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policing digital crime

policing digital crime

In the heart of New York Police Department's (NYPD) Real Time Crime Centre (RTCC), Inspector Kenneth Mekeel surveys data coming in on a giant monitor the size of a cinema screen.

As queries come in from officers on the street he brings up different data streams and punches them back to the officers.

Inspector Mekeel is on the digital front line of North America's fight against crime.

He is also part of a new wave of policing which increasingly relies on technology and immediate access to digital information.

The RTCC, for example, replaced piles of papers previously locked away in dusty cupboards.

"The information was out there, but in paper form," he said.

"I remember 30 years back utilising carbon paper and now it's all in databases."

Analysts at the RTCC use a powerful search engine to search files across an undisclosed number of local, national and even international government and law enforcement databases.

Public and internal police records, parking infractions, newly digitized citations, mug shots, photos of evidence, and the main open-source database - the internet - can be queried for intelligence.

Join the dots

Police officers at the scene submit evidence data to the RTCC via their laptops.

In turn the centre performs "link analysis", feeding back to the officers new leads for the investigation before they leave the crime scene.

Web-like illustrations can be composed on multi-screens linking crime elements: Google maps with flagged locations, photos of witnesses, and weapons found at the scene.

Links can be created tying suspects to addresses, family members, even photographs of tattoos taken during past arrests.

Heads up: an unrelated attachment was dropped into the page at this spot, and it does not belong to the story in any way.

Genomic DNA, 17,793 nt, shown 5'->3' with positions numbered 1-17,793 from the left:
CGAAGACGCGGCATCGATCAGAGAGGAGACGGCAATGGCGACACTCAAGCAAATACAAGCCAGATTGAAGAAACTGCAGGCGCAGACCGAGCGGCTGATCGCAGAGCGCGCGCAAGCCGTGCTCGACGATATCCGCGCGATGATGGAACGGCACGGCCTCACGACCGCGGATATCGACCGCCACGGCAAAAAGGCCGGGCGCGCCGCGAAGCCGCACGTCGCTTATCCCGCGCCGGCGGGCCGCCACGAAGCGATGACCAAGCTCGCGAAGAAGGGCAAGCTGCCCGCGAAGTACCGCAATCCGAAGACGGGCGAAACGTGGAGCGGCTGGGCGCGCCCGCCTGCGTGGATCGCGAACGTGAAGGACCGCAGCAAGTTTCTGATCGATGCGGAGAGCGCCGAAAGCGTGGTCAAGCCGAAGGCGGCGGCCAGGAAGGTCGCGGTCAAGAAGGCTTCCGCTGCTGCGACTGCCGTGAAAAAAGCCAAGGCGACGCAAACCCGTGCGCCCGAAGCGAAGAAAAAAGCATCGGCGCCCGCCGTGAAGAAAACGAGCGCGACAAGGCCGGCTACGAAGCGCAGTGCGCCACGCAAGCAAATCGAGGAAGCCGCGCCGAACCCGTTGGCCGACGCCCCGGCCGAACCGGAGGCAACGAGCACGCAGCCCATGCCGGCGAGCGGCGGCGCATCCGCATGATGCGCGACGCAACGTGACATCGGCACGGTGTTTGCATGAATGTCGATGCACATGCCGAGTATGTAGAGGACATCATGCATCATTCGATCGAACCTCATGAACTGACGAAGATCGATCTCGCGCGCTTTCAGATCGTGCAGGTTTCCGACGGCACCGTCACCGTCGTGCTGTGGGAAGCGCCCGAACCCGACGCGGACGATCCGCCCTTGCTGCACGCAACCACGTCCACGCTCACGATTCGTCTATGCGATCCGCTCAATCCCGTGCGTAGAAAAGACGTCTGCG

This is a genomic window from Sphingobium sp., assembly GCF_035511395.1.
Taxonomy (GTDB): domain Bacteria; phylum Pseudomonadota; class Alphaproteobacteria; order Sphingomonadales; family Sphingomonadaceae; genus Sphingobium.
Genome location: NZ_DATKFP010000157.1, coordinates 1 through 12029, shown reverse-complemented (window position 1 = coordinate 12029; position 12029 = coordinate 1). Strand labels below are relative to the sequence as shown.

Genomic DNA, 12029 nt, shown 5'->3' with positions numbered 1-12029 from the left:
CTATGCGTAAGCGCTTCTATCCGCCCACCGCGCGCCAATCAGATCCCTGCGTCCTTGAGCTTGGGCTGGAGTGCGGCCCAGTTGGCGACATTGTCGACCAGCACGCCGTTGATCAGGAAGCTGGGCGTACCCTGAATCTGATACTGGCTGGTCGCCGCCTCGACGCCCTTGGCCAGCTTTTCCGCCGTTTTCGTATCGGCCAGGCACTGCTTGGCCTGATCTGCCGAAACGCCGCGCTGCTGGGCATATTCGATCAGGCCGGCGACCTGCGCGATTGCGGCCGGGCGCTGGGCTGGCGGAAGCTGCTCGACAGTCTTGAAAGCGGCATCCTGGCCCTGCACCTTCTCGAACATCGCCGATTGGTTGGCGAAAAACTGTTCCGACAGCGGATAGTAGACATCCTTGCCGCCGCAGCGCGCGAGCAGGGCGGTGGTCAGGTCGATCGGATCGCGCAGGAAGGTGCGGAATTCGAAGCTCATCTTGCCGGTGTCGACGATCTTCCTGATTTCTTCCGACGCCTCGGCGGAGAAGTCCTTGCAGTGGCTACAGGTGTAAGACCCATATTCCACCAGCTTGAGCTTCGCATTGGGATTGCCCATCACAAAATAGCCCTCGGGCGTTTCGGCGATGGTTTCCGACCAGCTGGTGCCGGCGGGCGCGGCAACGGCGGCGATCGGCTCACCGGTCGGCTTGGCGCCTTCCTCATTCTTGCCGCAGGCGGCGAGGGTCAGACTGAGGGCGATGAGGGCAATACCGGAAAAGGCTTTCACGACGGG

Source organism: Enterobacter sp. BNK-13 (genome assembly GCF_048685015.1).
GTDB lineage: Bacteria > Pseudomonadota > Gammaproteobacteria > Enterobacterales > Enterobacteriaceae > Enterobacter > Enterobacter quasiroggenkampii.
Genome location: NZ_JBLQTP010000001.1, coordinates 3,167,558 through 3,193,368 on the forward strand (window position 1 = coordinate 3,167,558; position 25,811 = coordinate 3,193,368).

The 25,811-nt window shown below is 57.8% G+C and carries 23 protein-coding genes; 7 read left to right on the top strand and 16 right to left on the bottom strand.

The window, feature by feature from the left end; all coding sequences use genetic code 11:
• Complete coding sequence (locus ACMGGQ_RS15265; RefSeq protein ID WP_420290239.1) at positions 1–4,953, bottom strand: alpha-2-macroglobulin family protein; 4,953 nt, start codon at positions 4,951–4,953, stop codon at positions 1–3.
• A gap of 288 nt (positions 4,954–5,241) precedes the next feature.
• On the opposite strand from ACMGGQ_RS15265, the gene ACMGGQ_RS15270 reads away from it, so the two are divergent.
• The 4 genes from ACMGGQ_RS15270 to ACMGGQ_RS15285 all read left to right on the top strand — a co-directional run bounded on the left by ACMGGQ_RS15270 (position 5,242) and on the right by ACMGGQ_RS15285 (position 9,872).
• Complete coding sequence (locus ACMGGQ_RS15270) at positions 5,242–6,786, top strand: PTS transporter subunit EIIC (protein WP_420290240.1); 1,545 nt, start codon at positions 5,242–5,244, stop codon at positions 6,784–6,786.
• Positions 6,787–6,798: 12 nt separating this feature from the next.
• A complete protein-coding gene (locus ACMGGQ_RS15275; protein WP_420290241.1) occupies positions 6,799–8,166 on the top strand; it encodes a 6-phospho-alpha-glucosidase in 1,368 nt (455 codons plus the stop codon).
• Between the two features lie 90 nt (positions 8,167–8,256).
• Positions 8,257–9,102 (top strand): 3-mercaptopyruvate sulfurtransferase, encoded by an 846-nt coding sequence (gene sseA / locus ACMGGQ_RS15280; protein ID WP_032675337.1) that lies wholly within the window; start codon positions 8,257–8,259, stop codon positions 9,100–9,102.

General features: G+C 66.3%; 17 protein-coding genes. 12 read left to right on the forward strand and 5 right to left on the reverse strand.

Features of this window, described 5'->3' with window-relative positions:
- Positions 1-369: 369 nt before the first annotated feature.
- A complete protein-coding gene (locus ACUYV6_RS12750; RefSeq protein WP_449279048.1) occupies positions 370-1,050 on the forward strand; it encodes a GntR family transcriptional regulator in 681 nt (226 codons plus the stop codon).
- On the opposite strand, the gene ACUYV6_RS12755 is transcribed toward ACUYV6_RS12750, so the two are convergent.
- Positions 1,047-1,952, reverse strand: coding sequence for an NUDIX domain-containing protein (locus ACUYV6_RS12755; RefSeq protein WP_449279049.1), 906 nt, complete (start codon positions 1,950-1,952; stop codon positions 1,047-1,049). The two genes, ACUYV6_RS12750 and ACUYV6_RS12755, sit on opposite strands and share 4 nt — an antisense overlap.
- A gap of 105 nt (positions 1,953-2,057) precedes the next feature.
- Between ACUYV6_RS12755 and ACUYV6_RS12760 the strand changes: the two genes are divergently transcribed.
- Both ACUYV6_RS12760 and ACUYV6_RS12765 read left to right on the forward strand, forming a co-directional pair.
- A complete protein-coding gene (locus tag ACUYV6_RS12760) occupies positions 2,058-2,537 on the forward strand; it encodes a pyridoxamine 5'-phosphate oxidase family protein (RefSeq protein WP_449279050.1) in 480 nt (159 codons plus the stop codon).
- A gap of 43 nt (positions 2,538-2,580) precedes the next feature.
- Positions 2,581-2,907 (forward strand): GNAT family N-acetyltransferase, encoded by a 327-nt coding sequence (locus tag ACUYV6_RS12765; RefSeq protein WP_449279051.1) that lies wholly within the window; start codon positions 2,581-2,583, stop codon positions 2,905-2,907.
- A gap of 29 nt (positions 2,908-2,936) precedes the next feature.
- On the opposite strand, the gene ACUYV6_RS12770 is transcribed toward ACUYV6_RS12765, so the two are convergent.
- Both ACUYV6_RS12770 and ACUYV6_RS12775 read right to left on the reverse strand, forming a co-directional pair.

"Criminals are being caught a lot faster with this information," said Inspector Mekeel.

Officer working at RTCC

Law enforcement officers are using Google maps and internet tools to help fight crime

This may have contributed to the 8.8% drop in New York's murder rate over the last two years.

"Over 18,000 cases that we've had since 2006 would have taken a lot longer and more personnel", he added.

New York's murder rate has dropped almost 77.2% in the last 15 years, despite budget cuts.

"Technology really is the key", said Inspector Mekell.

In the small town of South Brunswick, New Jersey, for instance, mobile phones have become tracking devices. When someone dials 911, within seconds, the emergency response service retrieves the caller's phone number, wireless carrier, and location.

This technology has proven extremely useful when callers are unable to give emergency responders their exact location.

Wireless supervision

On other parts of the east Coast, police are increasingly using CCTV cameras. Newark, for example, has deployed a wireless high-speed network has been deployed.

"It's real-time. It's not choppy at all. It's phenomenal feed", explained Peter Lutz, Newark's director of Police Management Information Systems.

surveillance camera

There are more than a million surveillance camera in London

During the last three years, 110 cameras have been deployed in a city measuring 61 sq km (23 sq mi).

"Police Officers are all over the city responding to all types of calls; these cameras give them 110 extra eyes, that's the way I look at it.

"And you know, we're just gonna keep adding more cameras as we go", he said.

With the high number of cameras, most are kept on automated tours, surveyed by the centre's two or three monitors.

"Believe it or not, we pick up a lot of random incidents on these random tours".

If a monitor suspects a criminal event, an officer is dispatched.

"Surveillance cameras create a force multiplier effect… monitoring areas that may not be currently patrolled because officers may be on other assignments," said Mr Lutz.

Eye spy

However, critics argue that surveillance and data aggregation technologies -'dataveillance', as some researchers have defined it- do not deter criminals or help solve crimes and puts privacy at stake.

A report into London's surveillance network found that in 2008 more than a million cameras helped to solve just 1000 crimes. That is one crime for every thousand cameras.

Chris Calabrese, counsel of technology and liberty at the American Civil Liberties Union (ACLU), said innocent people should not be watched.

"If you are a law-abiding citizen in this country and no one has any reason to believe that you are doing anything wrong, law enforcement should not be watching you".

However, he admited that law enforcement agencies are just doing their job.

"This is not law enforcement's fault. It's their role to use every tool available to them to find criminals.

"It's our job as a society, and it's the lawmakers' job, to tell them where the line is and what's the balance between privacy and security," he said.

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